Sentiment sours among consumers in June; mixed picture for businesses
- Economic Pulse falls in June
- One third of households say they are ‘just making ends meet’
- Industry, Retail and Construction Pulses rose in June, while Services Pulse dropped
The Bank of Ireland Economic Pulse came in at 78.8 in June 2022. The index, which combines the results of the Consumer and Business Pulses, was down 3.9 on last month and 11.0 lower than a year ago.
Brussels, Frankfurt and London have taken centre stage in recent weeks, with the European Union announcing a ban on most Russian oil imports to the bloc, the European Central Bank flagging an imminent tightening of monetary policy, and the UK government planning action to override much of the Northern Ireland Protocol. These developments re-ignited households’ fears for the economy, while the post-restrictions rebound in some consumer-facing services sectors faltered a little this month amid cost of living woes.
Commenting on the June Economic Pulse, Dr Loretta O’Sullivan, Group Chief Economist for Bank of Ireland said: “Global markets have been volatile lately as energy sanctions on Russia have been broadened and as the major central banks up the ante in their fight against inflation. Irish households have been jumpy too, with the Consumer Pulse backpedalling in June after rallying in May. Looming interest rate hikes mean higher mortgage bills for some households and contributed to some slippage in the Housing Pulse this month. But with supply continuing to lag demand, three in four expect house prices to increase over the coming year. June also saw the Business Pulse dip below its pre-pandemic level for the first time in 2022. This was due to an easing in the services component of the index, which has been benefitting from the lifting of the public health restrictions.”
“Last month’s rally proved to be short-lived, with the Consumer Pulse backpedalling in June.”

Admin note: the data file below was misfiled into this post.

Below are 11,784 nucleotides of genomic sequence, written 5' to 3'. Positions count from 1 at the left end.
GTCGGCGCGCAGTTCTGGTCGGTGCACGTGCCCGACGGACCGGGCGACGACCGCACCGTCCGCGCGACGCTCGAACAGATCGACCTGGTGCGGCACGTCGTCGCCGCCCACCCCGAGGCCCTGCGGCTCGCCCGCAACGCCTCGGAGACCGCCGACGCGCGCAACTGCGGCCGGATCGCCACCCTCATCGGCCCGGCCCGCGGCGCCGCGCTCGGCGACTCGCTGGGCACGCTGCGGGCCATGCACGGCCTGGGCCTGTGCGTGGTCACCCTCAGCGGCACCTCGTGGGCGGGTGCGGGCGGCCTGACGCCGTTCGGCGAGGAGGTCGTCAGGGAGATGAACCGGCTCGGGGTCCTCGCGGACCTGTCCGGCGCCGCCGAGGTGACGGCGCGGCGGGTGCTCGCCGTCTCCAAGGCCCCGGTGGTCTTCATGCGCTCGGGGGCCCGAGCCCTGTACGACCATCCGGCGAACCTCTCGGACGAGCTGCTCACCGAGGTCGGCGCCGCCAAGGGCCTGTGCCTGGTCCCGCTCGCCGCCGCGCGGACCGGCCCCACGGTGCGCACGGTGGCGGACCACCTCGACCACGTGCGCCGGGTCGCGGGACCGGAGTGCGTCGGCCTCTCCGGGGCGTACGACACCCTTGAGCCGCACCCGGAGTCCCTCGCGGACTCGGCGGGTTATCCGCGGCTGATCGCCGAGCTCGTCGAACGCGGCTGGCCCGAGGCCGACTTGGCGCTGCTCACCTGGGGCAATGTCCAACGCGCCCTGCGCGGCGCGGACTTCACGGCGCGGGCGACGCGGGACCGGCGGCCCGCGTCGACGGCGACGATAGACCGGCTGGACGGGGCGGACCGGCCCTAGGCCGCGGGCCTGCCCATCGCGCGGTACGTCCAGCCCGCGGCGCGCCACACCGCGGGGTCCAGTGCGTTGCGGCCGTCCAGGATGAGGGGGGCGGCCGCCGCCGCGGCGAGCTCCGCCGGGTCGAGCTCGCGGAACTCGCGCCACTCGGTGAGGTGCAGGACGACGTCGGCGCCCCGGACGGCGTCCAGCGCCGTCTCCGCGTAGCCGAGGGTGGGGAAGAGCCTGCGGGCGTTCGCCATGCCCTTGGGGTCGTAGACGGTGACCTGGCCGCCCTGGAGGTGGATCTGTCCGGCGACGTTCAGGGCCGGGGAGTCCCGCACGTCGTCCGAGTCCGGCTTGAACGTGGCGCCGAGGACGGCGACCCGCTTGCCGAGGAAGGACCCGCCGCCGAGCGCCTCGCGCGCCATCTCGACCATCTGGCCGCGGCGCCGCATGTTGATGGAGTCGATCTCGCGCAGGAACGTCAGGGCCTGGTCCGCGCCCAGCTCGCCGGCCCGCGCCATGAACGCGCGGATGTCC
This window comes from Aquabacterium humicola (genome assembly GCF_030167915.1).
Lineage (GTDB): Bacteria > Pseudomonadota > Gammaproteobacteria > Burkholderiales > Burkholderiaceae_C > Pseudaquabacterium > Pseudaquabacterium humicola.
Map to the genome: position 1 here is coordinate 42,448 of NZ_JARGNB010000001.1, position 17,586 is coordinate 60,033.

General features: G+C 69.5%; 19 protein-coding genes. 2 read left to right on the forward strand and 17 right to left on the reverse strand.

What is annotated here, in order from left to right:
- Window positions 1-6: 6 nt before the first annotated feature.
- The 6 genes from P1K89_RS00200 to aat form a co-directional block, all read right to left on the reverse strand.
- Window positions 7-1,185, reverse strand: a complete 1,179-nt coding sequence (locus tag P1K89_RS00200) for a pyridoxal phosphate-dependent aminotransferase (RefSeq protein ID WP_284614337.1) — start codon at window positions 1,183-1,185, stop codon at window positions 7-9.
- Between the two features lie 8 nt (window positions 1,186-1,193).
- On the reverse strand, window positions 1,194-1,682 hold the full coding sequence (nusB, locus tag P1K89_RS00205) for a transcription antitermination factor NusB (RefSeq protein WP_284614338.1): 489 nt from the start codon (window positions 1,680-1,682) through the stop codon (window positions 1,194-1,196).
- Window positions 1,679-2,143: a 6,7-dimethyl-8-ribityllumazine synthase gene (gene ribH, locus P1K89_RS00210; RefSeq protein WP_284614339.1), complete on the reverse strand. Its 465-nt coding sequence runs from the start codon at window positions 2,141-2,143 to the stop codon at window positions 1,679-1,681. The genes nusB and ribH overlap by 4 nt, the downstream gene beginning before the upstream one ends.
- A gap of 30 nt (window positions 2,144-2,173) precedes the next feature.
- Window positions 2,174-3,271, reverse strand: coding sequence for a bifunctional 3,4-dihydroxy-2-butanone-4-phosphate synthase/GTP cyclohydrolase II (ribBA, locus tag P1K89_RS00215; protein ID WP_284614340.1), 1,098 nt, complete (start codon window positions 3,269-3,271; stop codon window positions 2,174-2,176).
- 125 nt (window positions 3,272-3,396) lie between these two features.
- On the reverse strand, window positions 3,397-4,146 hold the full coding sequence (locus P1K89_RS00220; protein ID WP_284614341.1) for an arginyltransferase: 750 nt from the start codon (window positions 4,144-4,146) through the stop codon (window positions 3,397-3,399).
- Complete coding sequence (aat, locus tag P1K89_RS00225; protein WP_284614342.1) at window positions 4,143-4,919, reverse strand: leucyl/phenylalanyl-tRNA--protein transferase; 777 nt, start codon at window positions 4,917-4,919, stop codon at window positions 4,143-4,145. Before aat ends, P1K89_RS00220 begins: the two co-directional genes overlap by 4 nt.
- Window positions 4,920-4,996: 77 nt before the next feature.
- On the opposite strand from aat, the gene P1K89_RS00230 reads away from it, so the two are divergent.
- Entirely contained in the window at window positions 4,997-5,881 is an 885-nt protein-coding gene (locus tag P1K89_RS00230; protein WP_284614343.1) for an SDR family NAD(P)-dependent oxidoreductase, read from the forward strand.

- Consumer Pulse down in June
- Households gloomier about the economy
- Income squeeze
The Consumer Pulse stood at 51.3 in June 2022, down 4.1 on May and 24.8 lower than a year ago. The series posted its joint second lowest reading this month, with households taking a more downbeat view of the economy in particular. And as consumer price inflation has accelerated, so has the share of households reporting that they are ‘just making ends meet’. This stood at a third in June’s survey (up from a quarter at the start of the year), albeit with some dispersion – the figure for those at the lower end of the income distribution was 51% versus 14% at the upper end.
“June saw the Business Pulse dip below its pre-pandemic level for the first time this year.”
- Business Pulse declines in June
- Mixed sectoral readings
- Selling price expectations ease again
The Business Pulse stood at 85.6 in June 2022, 3.9 lower than in May and 7.5 lower than a year ago. The Industry, Retail and Construction Pulses actually rose this month but a drop in the Services Pulse – after a solid five-month run of gains – pulled the overall index down. The backdrop for firms in general remains challenging, with three in five finding it difficult to predict the future development of their business situation at present. On the costs and pricing fronts, the share reporting an increase in non-labour input costs over the past three months was stable in June (although still elevated at 87%), while the share expecting to up their selling prices in the near term eased for a second month running (to 62%).
- Industry Pulse = 93.0 (+5.7 points on the previous survey)
- Services Pulse = 84.9 (-8.6)
- Retail Pulse = 82.8 (+2.9)
- Construction Pulse = 83.9 (+0.7)
“The Housing Pulse softened this month as the ECB signalled a summer ‘lift-off’ for interest rates.”
- Housing Pulse slips in June
- Higher borrowing costs ahead
- House price expectations remain positive
The Housing Pulse lost ground for a second consecutive month in June 2022. At 110.7, the index was 4.9 lower than last month and down 5.6 on a year ago. With the European Central Bank announcing that it will raise interest rates in July and again in September – by 0.25 percentage points in the first instance and at least that much in the second – households were more circumspect about prospects for house prices this month. While 74% still expect growth over the coming year, this was down from 79% in May, with Dublin and Connacht/Ulster leading the move lower.
The Bank of Ireland Regional Pulses bring together the views of households and firms around the country. The indices are calculated on a 3 month moving average basis and show that sentiment was down in Dublin and Munster, more or less flat in the Rest of Leinster and up in Connacht/Ulster in the April to June period compared with the March to May period.
Three month moving averages:
- Dublin Pulse = 88.5 (-4.8 points on the previous survey)
- Rest of Leinster = 74.6 (-0.1)
- Munster = 81.1 (-2.8)
- Connacht/Ulster = 79.6 (+1.3)